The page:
Cheat Sheet on ICTs & SDGs

Cheat Sheet on ICTs & SDGs

Last month I did some research on the role of ICTs in pursuing the Sustainable Development Goals and I thought that it might be useful to share some of those links here as an open resource. Hat tip to Anand Sheombar and to Linda Raftree for their help to me along the way.

Of course ICTs had already found themselves a foothold in the MDGs fifteen years before the SDGs were conceived. It’s worth remembering that Millennium Development Goal 8 included Target 18:

             MDG 8.18:  β€œIn cooperation with the private sector, make available the benefits of new technologies, especially information and communications technologies”.

A few short years later the World Summit on the Information Society built on these humble beginnings to develop an increasingly detailed account of specific ways in which ICTs could contribute to the other 7 Goals. I took part in the WSIS process in Geneva 2003 and in Tunis 2005. I was there as CEO of Computer Aid International and as a member of the Association of Progressive Communications team trying to shape World Summit policy on ICT4D. Despite all of the frustrations and limitations of that process – and there were many – the ITU did a great service in convening the WSIS process and the resulting ‘action lines‘ are one of the most detailed articulations of digital development goals (see below). The ITU website on the Global Goals also provides a great overview of the individual SDGs, which allows you to navigate around the 17 SDGs for illustrative case studies, and of ICT use.

Since the new Sustainable Development Goals were announced Professor Tim Unwin from the ICT4D Centre at Royal Holloway has blogged his disappointment that the SDGs make insufficient mention of the role of ICT for Development (ICT4D). However Ritse Erumi has blogged that at least some of her colleagues at Manchester University’s Centre for Develoment Informatics think that this may not be a bad thing. Whatever we think, the truth is that ICTs are explicitly mentioned mentioned in SDGs 5, 9 and 17.

      SDG 5.b:  “Enhance the use of enabling technology, in particular information and communications technology,
                          to promote the empowerment of women”.


      SDG 9.c:   “Significantly increase access to information and communications technology and strive to provide
                          universal and affordable access to the Internet in least developed countries by 2020″.


      SDG 17.8:  “Fully operationalize the technology bank and science, technology and innovation capacity-building
                            mechanism for least developed countries by 2017 and enhance the use of enabling technology,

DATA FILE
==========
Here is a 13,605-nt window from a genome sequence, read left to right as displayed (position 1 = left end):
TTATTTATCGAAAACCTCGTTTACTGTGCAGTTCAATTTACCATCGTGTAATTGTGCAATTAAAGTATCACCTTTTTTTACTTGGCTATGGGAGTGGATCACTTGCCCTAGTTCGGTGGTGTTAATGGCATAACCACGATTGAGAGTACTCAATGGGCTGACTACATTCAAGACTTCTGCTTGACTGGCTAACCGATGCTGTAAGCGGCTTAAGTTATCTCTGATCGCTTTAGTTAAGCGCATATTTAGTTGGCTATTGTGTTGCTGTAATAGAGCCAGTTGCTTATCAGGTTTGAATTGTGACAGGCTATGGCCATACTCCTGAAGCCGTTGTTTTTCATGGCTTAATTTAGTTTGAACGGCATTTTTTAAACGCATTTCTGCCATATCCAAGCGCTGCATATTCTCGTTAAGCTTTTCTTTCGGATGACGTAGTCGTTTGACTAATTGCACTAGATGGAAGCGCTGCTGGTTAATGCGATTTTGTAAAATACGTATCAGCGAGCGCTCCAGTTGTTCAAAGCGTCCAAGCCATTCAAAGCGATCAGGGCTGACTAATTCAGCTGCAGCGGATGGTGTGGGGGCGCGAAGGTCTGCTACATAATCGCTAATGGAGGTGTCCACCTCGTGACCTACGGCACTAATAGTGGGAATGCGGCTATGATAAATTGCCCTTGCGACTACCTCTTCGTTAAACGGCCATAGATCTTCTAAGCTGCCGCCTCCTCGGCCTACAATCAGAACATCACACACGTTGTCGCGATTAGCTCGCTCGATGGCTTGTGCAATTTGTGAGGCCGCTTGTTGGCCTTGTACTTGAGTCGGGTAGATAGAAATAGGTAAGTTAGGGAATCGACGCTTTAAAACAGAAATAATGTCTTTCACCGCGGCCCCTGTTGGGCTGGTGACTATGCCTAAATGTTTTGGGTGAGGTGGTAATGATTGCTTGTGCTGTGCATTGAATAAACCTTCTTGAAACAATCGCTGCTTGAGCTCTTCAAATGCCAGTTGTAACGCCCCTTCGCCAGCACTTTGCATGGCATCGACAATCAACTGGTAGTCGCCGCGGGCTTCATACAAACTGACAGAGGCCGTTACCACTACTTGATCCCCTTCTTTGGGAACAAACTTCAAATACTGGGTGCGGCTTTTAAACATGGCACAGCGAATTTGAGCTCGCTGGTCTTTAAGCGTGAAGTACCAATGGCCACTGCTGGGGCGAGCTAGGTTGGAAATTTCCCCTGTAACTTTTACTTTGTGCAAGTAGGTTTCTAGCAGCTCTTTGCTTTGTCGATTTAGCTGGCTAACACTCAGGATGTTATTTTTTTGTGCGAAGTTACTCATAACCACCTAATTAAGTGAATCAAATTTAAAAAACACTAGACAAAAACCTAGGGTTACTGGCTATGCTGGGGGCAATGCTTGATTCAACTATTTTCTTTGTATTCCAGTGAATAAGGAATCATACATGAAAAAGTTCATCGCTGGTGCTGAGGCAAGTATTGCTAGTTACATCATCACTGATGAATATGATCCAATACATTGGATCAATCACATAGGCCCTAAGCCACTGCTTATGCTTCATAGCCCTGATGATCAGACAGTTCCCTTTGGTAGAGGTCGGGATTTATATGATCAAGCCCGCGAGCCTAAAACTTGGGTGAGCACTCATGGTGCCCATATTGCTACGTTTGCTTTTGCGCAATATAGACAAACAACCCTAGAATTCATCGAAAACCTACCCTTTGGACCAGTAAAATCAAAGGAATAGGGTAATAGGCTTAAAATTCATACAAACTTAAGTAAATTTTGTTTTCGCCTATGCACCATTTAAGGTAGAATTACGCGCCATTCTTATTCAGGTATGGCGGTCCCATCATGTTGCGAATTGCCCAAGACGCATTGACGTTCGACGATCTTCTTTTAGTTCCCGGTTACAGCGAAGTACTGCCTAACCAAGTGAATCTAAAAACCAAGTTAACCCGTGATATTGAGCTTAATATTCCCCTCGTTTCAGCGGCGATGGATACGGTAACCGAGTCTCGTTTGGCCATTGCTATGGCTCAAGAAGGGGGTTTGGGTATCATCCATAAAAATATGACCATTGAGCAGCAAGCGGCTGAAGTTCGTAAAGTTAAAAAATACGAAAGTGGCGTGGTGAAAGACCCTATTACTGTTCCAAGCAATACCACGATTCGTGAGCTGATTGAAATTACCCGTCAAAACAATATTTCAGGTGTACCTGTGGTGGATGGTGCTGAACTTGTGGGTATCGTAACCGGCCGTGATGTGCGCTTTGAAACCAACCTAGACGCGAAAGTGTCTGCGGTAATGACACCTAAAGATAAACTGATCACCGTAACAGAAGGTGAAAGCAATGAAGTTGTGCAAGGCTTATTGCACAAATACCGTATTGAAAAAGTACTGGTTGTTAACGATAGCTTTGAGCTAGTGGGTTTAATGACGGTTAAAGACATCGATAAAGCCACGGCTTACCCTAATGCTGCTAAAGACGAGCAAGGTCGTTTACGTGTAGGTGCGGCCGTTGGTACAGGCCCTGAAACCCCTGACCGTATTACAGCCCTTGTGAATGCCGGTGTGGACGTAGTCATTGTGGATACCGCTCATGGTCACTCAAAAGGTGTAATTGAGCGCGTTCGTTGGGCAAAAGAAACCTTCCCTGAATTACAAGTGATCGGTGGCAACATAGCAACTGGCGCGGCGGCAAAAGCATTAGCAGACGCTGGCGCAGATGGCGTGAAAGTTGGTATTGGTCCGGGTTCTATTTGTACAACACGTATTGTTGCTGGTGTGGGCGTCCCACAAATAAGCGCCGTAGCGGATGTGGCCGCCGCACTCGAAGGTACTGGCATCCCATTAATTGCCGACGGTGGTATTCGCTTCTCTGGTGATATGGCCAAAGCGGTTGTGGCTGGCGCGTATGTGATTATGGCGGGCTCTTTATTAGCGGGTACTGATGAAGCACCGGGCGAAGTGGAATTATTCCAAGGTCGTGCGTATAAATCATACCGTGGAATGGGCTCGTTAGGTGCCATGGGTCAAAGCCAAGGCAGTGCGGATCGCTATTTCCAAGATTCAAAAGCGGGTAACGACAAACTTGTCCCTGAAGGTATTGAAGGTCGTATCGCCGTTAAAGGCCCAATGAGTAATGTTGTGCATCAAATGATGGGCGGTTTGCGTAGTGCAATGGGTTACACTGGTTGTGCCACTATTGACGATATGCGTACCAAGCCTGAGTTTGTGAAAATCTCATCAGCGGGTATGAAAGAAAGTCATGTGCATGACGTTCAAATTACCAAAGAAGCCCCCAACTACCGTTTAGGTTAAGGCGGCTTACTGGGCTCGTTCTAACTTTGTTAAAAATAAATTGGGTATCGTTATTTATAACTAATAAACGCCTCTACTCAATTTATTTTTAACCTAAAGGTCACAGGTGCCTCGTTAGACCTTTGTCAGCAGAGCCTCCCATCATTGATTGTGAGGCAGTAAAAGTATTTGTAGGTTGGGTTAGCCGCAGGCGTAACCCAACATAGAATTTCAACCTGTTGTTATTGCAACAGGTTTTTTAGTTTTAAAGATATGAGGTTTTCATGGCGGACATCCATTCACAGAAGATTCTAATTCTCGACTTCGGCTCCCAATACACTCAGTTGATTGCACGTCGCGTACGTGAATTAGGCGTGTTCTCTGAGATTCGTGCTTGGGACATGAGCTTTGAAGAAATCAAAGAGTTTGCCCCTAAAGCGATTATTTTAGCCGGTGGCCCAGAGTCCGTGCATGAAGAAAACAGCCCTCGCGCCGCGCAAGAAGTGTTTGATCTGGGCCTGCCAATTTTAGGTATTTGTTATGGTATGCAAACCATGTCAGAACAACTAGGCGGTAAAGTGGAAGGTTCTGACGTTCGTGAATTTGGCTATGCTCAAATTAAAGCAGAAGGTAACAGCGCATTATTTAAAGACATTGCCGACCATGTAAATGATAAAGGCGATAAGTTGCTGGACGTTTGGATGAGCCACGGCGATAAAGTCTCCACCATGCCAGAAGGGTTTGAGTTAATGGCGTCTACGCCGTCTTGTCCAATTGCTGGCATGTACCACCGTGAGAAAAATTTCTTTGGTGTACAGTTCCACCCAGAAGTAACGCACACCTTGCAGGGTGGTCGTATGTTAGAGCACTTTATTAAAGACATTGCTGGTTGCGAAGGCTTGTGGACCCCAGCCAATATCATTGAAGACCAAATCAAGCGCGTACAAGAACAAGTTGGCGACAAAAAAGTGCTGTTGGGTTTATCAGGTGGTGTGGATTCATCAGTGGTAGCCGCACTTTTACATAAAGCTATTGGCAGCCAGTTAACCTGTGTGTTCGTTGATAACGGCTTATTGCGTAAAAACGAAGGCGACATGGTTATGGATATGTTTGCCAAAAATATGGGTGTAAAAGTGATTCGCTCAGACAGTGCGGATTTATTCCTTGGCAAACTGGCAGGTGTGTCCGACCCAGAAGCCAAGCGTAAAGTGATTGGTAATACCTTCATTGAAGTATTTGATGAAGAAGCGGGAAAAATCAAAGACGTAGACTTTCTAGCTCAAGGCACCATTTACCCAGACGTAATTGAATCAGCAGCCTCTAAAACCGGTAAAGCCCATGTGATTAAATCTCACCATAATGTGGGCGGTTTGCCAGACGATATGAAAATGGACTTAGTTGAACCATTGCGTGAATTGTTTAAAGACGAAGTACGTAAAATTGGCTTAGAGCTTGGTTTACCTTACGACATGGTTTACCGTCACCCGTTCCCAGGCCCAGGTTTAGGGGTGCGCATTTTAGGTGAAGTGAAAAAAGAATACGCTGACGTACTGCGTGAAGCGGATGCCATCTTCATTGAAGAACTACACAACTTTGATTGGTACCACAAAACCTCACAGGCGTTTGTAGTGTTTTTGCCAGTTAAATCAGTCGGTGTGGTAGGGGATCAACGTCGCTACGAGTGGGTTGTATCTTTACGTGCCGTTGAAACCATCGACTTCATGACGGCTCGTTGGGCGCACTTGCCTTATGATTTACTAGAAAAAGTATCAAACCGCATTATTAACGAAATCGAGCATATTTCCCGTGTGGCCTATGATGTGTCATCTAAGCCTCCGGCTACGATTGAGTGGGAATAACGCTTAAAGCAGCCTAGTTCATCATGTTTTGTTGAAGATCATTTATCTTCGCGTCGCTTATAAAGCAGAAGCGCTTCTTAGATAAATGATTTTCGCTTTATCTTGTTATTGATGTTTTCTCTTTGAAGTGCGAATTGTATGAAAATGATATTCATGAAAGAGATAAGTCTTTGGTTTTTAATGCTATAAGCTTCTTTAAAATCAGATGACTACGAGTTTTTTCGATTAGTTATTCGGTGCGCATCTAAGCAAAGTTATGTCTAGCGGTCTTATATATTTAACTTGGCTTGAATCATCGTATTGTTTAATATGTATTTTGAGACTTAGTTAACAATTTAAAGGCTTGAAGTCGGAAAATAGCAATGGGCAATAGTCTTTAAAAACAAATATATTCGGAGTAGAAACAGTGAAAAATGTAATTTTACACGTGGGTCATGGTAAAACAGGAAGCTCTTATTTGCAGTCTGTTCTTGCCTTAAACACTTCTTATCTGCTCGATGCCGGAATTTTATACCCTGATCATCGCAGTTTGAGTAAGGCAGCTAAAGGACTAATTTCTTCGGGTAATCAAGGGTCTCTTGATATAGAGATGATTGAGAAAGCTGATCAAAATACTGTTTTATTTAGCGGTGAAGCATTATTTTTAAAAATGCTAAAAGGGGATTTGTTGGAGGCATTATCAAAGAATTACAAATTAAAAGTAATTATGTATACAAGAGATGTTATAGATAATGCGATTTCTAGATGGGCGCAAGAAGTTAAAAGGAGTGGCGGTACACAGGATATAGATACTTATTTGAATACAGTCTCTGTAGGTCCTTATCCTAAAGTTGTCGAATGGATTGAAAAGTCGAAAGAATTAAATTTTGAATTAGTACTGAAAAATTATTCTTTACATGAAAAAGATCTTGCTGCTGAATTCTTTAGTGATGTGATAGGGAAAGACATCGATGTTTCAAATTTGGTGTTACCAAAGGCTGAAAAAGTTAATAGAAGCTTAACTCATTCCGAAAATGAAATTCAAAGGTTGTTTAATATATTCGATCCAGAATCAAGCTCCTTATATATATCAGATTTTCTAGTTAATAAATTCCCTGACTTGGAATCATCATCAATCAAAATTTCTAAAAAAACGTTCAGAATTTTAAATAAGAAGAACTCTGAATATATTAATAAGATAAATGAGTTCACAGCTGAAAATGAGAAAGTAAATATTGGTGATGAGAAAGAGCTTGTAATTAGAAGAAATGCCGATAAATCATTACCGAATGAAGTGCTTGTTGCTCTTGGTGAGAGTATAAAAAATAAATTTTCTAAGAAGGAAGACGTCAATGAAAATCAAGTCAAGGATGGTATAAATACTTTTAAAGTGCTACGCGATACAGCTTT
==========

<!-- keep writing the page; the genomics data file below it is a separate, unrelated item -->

in particular information and communications technology”.


Tim’s specific disappoint however is the absence of any mention in the SDGs of disability and the important contribution that ICTs can make there – as well as no explicit mention of the ways that ICTs can contribute to the other SDGs. 

As if to address these gaps the propellor heads at WSIS have again distinguished themselves by producing comprehensive documentation of the wide range of contributions that ICT can make across the 17 SDGs and the 169 SDG targets. The WSIS Matrix cross tabulates the Global Goals and targets with WSIS action lines on ICTs and the WSIS SDG Booklet is perhaps the most comprehensive and well laid out publication in this regard?

Elsewhere Ericsson has provided funding both for Jeffrey Sachs’ Earth Institute as well as the Broadband Commission to produce publications that provide detailed illustration of the many contributions that ICTs can make towards the SDGs. The NetHope SDG Playbook covers similar territory but goes beyond listing opportunities and providing good examples – it provides a more systemic overview to support organisations in strategising how to operationalise ICTs in pursuit of the SDGs.

All of these publications serve as useful starting points and primers in ICTs and the SDGs. Their strength is their clear illustration of positive possibilities and their uncritical optimism. As a result they do a good job as supporting collateral for mobilising a constituency of support for ICTs and the SDGs.

The gap that is left by this existing literature is for a more critical review of ICTs and the SDGs. The publications mentioned avoid any mention of the downside potential for ICTs to increase inequality, create eWaste, threaten privacy, or provide an online platform for violence against women.

A gap also exists for the kind of meta-research that could provide a basis to inform practioners and policy makers trying to select from the massive array of apps and platforms now available the ICTs that are most appropriate for their own work on SDGs.

It is also the case that none of the literature that I found addressed the monumental gap that exists between the finances currently available and the USD$30trillion it is estimated is necessary to actually deliver against the 17 goals and 169 SDG targets.

In the year ahead ICTs and the SDGs will feature in many ICT4D conferences including a dedicated stream in Java in May 2017 and every day there is more being written ICTs and the SDGs – including this by SPIDER – so no doubt these gaps will soon be filled. Let me know what publications I have overlooked and should have included here.

When more critical research and commentary become available in the months and years ahead it may be worth making a future posting here?

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